I. Document a recent project that created or restored bird habitat in your community. (Exclusions: Bird feeders and small-scale artificial nesting structures)

Last Spring, on Arbor Day, over 120 red oak tree sapplings were planted in Estabrook Park by 4th grade level students form Lake Bluff Elementary school in conjunction with Friends of Estabrook.  The trees were planted in an area where buckthorn and other invasive species had been removed the previous fall by Friends of Estbrook Park. The 120+ students also took home white spruce saplings to be planted in their yards.  In total, over 250  tress were planted in 2018 in place of invasive species.

N. Show that your community works on public lands to control invasive species that have significant negative impacts on bird habitat.

Two Shorewood parks, Estabrook and Shorewood Nature Preserve, were the targets of weedouts in 2018, organized by the Friends of Estabrook Park, and the Shorewood Conservation Committee respectively.

R. Show how your community aids a local youth group (e.g., Boy Scouts of America, Girl Scouts of USA, 4-H Club, etc.) or conservation group in bird conservation projects (e.g., bluebird trail, habitat restoration, Wood Duck nest boxes, etc.).

Friends of Estabrook Park Built and installed Wood Duck nesting boxes in Estabrook Park in the Summer of 2017 and 2018.

Community Forest Management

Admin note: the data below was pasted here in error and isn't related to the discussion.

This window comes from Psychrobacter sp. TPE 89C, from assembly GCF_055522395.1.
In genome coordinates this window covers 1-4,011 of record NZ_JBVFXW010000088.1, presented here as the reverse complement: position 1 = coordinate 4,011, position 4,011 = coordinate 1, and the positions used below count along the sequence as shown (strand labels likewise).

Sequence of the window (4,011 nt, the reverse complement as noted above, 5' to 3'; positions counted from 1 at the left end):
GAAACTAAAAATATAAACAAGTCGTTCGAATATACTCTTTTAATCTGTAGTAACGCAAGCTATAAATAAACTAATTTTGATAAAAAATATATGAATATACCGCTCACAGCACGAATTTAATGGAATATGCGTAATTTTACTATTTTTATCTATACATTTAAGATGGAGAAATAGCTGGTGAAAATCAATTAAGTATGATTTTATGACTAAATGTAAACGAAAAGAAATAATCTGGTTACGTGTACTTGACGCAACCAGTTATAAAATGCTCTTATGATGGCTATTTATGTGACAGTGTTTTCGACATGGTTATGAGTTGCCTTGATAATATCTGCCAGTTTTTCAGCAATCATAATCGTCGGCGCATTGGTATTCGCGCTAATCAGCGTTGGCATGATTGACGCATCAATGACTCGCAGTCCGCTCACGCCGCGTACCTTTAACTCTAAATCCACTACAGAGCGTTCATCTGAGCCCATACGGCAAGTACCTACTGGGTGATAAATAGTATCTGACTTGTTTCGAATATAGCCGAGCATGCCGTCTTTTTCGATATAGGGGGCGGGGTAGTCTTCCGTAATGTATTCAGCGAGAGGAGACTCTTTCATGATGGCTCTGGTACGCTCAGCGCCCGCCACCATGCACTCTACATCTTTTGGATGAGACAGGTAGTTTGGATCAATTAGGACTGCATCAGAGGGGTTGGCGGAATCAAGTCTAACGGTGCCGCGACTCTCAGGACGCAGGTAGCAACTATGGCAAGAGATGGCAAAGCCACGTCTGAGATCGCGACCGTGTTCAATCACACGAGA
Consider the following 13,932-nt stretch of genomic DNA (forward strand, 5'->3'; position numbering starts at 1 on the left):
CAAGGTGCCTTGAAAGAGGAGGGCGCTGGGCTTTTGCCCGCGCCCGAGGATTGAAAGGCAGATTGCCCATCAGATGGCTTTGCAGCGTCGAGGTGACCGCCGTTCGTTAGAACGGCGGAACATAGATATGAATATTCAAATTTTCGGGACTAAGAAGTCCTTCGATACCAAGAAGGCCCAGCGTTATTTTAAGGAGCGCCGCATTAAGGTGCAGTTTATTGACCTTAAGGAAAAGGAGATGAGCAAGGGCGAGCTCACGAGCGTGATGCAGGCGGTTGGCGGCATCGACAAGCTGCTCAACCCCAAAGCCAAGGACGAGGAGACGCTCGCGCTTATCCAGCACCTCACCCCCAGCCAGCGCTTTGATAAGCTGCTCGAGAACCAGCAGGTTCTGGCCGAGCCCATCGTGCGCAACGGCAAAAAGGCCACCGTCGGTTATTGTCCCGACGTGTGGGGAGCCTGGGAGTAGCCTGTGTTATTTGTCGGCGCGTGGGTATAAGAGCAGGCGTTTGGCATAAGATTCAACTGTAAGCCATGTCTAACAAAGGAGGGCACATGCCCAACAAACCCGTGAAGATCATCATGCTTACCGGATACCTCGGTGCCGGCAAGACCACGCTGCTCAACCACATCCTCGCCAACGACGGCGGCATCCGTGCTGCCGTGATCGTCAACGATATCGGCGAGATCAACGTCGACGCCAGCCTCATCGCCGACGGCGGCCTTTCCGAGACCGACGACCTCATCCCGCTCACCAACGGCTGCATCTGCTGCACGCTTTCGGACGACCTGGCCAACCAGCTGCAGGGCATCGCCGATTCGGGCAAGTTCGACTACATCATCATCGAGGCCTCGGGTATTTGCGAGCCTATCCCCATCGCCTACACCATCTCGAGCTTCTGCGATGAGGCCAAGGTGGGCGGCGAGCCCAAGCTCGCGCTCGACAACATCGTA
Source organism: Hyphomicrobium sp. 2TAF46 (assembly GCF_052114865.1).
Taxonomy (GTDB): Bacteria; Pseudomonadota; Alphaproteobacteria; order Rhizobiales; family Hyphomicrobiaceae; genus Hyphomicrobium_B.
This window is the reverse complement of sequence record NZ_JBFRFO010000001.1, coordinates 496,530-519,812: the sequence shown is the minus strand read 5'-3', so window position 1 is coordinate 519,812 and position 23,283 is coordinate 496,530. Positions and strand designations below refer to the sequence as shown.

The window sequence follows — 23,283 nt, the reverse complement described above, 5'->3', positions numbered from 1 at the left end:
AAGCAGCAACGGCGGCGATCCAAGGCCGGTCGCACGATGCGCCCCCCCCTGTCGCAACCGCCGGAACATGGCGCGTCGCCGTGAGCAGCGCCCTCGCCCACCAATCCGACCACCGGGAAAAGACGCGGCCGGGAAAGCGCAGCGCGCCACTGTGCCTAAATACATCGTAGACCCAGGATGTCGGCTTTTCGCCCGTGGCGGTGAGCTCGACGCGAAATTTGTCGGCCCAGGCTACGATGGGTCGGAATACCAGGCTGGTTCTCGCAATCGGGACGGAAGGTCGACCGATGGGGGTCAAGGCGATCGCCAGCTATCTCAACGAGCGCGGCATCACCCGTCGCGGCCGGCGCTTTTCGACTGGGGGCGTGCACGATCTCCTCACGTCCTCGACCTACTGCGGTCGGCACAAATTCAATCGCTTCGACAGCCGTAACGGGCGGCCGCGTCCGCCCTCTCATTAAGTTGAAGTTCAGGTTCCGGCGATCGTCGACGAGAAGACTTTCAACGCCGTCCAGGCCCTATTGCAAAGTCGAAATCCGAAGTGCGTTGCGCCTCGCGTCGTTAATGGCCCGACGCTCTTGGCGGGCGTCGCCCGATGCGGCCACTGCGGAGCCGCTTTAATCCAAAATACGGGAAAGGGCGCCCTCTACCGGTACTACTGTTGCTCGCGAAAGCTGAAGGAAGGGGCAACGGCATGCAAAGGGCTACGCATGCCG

A. Demonstrate that your community has been awarded Tree City USA status by the National Arbor Day Foundation.

Shorewood continues to be recognized as a Tree City USA by the Arbor Day Foundation following its initial award in 1996. By its very name, Shorewood is defined by its urban forest.

Limiting or Removing Threats to Birds

A. Describe your community’s educational program to control free-roaming cats and/or the manner in which you actively publicize the Cats Indoors! initiative.

The Village of Shorewood’s website provides links to these sites about keeping cats indoors:

American Bird Conservancy

Wisconsin Humane Society

Wisconsin Bird Conservation Initiative

B. Demonstrate that your community provides property owners with information on how to protect birds from window strikes (e.g., online links, brochures).

The Village of Shorewood’s website provides links to these sites about preventing window collisions:

Preventing Bird-Window Collisions (Wisconsin Humane Society)

Window Collisions and Birds (Wisconsin Bird Conservation Initiative)